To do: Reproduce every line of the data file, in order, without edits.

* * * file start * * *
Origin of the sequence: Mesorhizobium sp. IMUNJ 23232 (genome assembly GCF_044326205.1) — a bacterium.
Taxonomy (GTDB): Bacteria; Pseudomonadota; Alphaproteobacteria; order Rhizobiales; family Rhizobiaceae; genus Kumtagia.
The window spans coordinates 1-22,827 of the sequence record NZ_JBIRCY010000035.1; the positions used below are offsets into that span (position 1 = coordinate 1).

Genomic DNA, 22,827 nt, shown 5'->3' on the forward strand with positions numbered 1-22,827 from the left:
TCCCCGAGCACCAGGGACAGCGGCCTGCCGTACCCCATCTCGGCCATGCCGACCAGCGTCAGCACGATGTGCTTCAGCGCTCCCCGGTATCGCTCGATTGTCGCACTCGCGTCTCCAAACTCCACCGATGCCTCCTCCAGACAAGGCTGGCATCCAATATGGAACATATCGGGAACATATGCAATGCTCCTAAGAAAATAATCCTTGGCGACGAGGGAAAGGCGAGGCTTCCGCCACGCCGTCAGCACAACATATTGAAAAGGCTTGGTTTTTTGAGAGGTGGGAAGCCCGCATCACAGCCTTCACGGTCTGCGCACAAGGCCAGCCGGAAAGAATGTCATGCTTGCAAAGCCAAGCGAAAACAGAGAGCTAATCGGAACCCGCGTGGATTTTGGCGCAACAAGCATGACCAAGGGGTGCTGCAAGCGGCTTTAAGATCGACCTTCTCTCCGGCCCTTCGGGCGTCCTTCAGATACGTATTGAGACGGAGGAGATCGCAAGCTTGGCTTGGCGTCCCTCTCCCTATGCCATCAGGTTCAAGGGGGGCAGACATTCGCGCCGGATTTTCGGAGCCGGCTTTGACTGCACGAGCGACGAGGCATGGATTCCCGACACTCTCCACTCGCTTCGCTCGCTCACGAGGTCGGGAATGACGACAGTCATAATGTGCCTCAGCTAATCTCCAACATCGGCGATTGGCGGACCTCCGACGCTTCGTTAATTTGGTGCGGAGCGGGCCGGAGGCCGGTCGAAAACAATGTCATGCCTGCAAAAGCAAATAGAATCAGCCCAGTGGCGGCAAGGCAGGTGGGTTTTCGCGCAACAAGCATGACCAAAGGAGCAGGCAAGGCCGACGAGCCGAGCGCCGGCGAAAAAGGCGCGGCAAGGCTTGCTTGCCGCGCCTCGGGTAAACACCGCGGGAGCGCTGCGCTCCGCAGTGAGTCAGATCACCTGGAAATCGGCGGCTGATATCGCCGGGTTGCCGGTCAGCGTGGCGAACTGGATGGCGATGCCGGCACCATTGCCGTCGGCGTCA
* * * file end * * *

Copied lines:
Origin of the sequence: Mesorhizobium sp. IMUNJ 23232 (genome assembly GCF_044326205.1) — a bacterium.
Taxonomy (GTDB): Bacteria; Pseudomonadota; Alphaproteobacteria; order Rhizobiales; family Rhizobiaceae; genus Kumtagia.
The window spans coordinates 1-22,827 of the sequence record NZ_JBIRCY010000035.1; the positions used below are offsets into that span (position 1 = coordinate 1).

Genomic DNA, 22,827 nt, shown 5'->3' on the forward strand with positions numbered 1-22,827 from the left:
TCCCCGAGCACCAGGGACAGCGGCCTGCCGTACCCCATCTCGGCCATGCCGACCAGCGTCAGCACGATGTGCTTCAGCGCTCCCCGGTATCGCTCGATTGTCGCACTCGCGTCTCCAAACTCCACCGATGCCTCCTCCAGACAAGGCTGGCATCCAATATGGAACATATCGGGAACATATGCAATGCTCCTAAGAAAATAATCCTTGGCGACGAGGGAAAGGCGAGGCTTCCGCCACGCCGTCAGCACAACATATTGAAAAGGCTTGGTTTTTTGAGAGGTGGGAAGCCCGCATCACAGCCTTCACGGTCTGCGCACAAGGCCAGCCGGAAAGAATGTCATGCTTGCAAAGCCAAGCGAAAACAGAGAGCTAATCGGAACCCGCGTGGATTTTGGCGCAACAAGCATGACCAAGGGGTGCTGCAAGCGGCTTTAAGATCGACCTTCTCTCCGGCCCTTCGGGCGTCCTTCAGATACGTATTGAGACGGAGGAGATCGCAAGCTTGGCTTGGCGTCCCTCTCCCTATGCCATCAGGTTCAAGGGGGGCAGACATTCGCGCCGGATTTTCGGAGCCGGCTTTGACTGCACGAGCGACGAGGCATGGATTCCCGACACTCTCCACTCGCTTCGCTCGCTCACGAGGTCGGGAATGACGACAGTCATAATGTGCCTCAGCTAATCTCCAACATCGGCGATTGGCGGACCTCCGACGCTTCGTTAATTTGGTGCGGAGCGGGCCGGAGGCCGGTCGAAAACAATGTCATGCCTGCAAAAGCAAATAGAATCAGCCCAGTGGCGGCAAGGCAGGTGGGTTTTCGCGCAACAAGCATGACCAAAGGAGCAGGCAAGGCCGACGAGCCGAGCGCCGGCGAAAAAGGCGCGGCAAGGCTTGCTTGCCGCGCCTCGGGTAAACACCGCGGGAGCGCTGCGCTCCGCAGTGAGTCAGATCACCTGGAAATCGGCGGCTGATATCGCCGGGTTGCCGGTCAGCGTGGCGAACTGGATGGCGATGCCGGCACCATTGCCGTCGGCGTCA